Marketing Your Personal Life on Facebook? Don’t.

In an apparent effort to raise advertising revenues, Facebook is now encouraging individuals to develop a marketing plan for their personal lives by advertising “important news” to their friends and family. Find that hard to believe? It happened to me just yesterday, when I shared the news I’m expecting. Here’s the picture proof (personal details removed):

Marketing your personal life on Facebook. Don't.

If you’re wondering, Facebook wanted to charge me $7.00 to pester my friends and family with advertising.

What a terrible idea. My friends don’t want me to target them with a marketing campaign. And I’ll probably unfriend the first person to advertise to me.

I’ve always advocated thinking of customers as individuals and real people instead of “target audiences.” Facebook seems to be trying to do the opposite – turning friendships into impersonal marketing strategies.

Customers See Through Marketing “Tactics”

Some marketing professionals seem to think marketing is all about “pulling one over” on customers with their clever tactics. The trouble with this philosophy (besides being ethically problematic, of course) is that it just doesn’t work. Marketers aren’t smarter than customers, and they can’t trick customers. And sometimes customers are actually smarter than the marketing experts.

My good friend Laura Poland (who is a photographer, not a marketer) recently showed some serious marketing smarts. She told me how she caught on to Covergirl’s marketing tactics. A TV commercial claimed their Outlast Lipstain is the #1 selling lipstain. She speculates, “What is a lipstain? They’ve created a new category! My thinking is they’re the only ‘lipstain.'” She’s not very far off with her analysis. They are number one because they are almost the only one, with few competitors. A quick check of the Covergirl website shows the product isn’t very well-received, either– it only receives 3 of 5 stars from reviewers.

This example of a photographer picking apart a marketing campaign isn’t isolated. Everyday, customers evaluate your marketing messages for trustworthiness and believability. If they catch a whiff of “tactics,” their skepticism will keep them from buying from you. The best approach is to be honest with your marketing and sell a product you are proud to promote.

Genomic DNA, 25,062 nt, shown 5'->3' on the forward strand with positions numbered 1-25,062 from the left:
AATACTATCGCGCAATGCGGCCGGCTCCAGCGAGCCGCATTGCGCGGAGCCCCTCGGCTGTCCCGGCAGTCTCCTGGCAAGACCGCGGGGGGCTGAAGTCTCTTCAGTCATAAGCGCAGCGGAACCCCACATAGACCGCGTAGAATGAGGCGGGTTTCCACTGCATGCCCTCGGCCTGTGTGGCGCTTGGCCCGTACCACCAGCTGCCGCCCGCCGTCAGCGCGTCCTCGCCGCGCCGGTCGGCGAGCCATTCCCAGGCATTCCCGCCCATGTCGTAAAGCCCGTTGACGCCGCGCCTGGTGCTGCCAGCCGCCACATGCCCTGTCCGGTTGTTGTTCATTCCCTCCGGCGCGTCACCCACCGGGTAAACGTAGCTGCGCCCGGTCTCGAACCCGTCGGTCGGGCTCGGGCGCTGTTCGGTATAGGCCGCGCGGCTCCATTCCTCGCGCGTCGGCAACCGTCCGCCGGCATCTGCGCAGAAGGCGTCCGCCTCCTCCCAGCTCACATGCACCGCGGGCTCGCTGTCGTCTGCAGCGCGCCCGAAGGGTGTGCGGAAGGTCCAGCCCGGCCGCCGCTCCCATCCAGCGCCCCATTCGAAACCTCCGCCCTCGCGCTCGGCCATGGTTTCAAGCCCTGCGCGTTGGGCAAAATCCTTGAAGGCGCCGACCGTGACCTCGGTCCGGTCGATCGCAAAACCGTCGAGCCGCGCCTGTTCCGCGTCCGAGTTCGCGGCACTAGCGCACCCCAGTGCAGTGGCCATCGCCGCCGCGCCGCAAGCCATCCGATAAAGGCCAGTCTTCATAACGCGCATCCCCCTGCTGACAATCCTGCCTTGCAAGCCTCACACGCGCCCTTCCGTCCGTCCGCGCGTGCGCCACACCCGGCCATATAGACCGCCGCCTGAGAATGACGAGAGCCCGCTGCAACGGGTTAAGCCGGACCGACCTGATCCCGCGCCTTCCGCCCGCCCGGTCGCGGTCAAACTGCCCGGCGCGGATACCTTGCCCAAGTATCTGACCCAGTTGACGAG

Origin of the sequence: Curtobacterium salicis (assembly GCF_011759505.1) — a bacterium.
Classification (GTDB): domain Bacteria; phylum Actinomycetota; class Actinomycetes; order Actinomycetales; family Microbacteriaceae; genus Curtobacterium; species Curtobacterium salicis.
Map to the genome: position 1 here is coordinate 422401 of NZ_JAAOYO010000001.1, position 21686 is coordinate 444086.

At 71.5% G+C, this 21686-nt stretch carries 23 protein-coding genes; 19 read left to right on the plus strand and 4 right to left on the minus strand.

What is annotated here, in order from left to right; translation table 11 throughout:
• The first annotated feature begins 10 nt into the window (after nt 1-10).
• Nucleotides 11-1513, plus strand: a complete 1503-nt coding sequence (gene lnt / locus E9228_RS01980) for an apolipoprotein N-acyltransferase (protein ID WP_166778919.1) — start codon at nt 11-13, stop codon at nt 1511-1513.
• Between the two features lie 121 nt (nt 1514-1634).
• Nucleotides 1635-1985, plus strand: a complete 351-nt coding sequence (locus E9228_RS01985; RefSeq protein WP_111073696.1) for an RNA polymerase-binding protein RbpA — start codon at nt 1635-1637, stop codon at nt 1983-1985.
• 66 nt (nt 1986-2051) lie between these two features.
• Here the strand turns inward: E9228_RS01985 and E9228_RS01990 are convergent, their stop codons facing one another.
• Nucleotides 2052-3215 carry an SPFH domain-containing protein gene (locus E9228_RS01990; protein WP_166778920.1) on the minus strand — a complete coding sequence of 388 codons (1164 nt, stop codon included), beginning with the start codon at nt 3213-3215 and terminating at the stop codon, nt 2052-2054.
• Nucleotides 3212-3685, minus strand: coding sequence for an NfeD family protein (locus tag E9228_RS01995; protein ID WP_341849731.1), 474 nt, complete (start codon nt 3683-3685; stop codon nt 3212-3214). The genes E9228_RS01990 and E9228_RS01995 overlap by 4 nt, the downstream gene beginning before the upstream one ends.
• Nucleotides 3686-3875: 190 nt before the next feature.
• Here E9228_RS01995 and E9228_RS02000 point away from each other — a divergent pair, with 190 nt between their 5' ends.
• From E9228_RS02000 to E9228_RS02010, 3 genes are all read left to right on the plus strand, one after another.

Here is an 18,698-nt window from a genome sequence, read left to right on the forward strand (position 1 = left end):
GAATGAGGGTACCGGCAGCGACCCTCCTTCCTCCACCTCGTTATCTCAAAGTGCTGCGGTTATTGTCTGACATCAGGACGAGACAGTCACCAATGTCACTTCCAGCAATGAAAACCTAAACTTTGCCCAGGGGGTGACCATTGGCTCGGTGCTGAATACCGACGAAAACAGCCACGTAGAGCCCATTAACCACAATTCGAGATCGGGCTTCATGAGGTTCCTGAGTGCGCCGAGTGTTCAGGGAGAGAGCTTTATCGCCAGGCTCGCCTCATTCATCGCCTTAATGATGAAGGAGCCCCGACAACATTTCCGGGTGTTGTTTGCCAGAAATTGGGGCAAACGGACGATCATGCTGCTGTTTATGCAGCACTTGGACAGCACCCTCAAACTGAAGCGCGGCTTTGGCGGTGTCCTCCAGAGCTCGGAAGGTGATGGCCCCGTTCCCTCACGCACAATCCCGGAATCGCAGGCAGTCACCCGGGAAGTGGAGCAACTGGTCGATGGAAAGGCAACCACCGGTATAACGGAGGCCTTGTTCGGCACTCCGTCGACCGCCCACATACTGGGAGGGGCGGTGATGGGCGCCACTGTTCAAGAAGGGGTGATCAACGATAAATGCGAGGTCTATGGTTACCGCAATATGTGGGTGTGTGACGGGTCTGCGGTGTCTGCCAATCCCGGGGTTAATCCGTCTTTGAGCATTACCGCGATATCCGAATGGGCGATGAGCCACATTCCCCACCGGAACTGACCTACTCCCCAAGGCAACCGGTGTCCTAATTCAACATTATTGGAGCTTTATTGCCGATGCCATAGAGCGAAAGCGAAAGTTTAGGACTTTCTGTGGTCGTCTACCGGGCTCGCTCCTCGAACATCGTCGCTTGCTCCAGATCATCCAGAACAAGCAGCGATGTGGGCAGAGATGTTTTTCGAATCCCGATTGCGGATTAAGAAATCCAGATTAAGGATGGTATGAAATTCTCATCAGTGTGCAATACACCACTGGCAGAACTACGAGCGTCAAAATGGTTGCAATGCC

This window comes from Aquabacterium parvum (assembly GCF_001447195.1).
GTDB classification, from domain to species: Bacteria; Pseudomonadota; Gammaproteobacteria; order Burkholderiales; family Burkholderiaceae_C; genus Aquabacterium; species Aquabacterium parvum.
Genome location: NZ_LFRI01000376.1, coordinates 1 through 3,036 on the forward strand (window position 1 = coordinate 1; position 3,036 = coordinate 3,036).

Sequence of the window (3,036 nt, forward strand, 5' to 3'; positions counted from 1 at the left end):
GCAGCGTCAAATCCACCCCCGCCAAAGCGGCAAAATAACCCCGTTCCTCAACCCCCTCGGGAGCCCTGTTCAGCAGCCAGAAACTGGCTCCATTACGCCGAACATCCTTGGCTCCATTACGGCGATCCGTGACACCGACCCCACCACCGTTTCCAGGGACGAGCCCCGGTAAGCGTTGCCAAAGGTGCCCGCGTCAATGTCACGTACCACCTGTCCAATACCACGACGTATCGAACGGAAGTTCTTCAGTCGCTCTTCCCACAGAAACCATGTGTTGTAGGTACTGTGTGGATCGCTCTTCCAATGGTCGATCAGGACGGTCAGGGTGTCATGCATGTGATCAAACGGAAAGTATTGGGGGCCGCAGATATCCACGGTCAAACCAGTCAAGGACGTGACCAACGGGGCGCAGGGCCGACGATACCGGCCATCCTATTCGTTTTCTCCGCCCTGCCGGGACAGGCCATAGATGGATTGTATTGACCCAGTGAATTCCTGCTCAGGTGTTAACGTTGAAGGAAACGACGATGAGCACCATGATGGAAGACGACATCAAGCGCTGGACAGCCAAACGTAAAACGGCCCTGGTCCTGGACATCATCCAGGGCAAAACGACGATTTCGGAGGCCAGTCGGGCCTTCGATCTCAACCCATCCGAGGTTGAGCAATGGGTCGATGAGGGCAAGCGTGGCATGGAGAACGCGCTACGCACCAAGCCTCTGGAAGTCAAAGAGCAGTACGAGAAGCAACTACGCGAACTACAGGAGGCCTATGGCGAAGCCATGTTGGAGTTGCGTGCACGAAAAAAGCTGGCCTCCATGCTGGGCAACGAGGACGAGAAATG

How not to treat your customers

It’s said that the brain cannot process a negative. We can prove this with a simple example: Under no circumstance should you think of a pink polar bear. Do not think of a pink polar bear.
Of course, you just thought of a pink polar bear.

At the peril of using negatives, I want to give small businesses advice onĀ how not to treat their customers. In the following examples, imagine how your customers would respond if you tried these bad tactics.

Don’t offer customers a make-believe loyalty program.

Any customer can tell that buying six smoothies in a month in exchange for a free one is not a good deal. If you insult their intelligence, customerĀ disloyalty will skyrocket.

Smoothie make-believe loyalty

Don’t try to trick customers with sneaky advertising.

A company named Sneaky Advertising tried to post a spam comment on my blog. I visited their site, and took the screenshot shown below.. There’s no such thing as stealthy profits, because no one is fooled by those haphazard advertisements. If you trick customers into viewing your advertisements, two things can happen: they ignore it, or they get angry about it. If your customer gets angry at your advertisement, that means they are really angry at you. Only advertise to your customers in ways they find acceptable.

Sneaky Advertising doesn't work.

Don’t act like a large company when you’re not.

Small businesses can offer customers things that large companies cannot. Use your size to your advantage– don’t try to hide it. Large companies have many faults that small businesses must avoid such as unnecessary bureaucracy, unwieldy communication and treating customers like a number.

Don’t talk negatively.

Remember the pink polar bear example earlier in this article? Speaking in negatives is not an effective way to communicate your message. Focus more on your strengths than your competitors’ weaknesses or jabs. Just try to read the following excerpt from DirecTV’s website without focusing on, “NO!” and “ONLY!”

No! DirecTV

All of these points have something in common and can be summarized in one statement:

Don’t treat your customers like they are stupid.

Your customers are smarter than ever, have access to more information than they did a year ago and grow more discerning with every sales pitch they hear. Most importantly: they can tell if you are trying to trick them.

Use your marketing budget to treat your customers as the intelligent, discerning people they are. If you do, you will have the opportunity to grow loyalty, sales and referrals.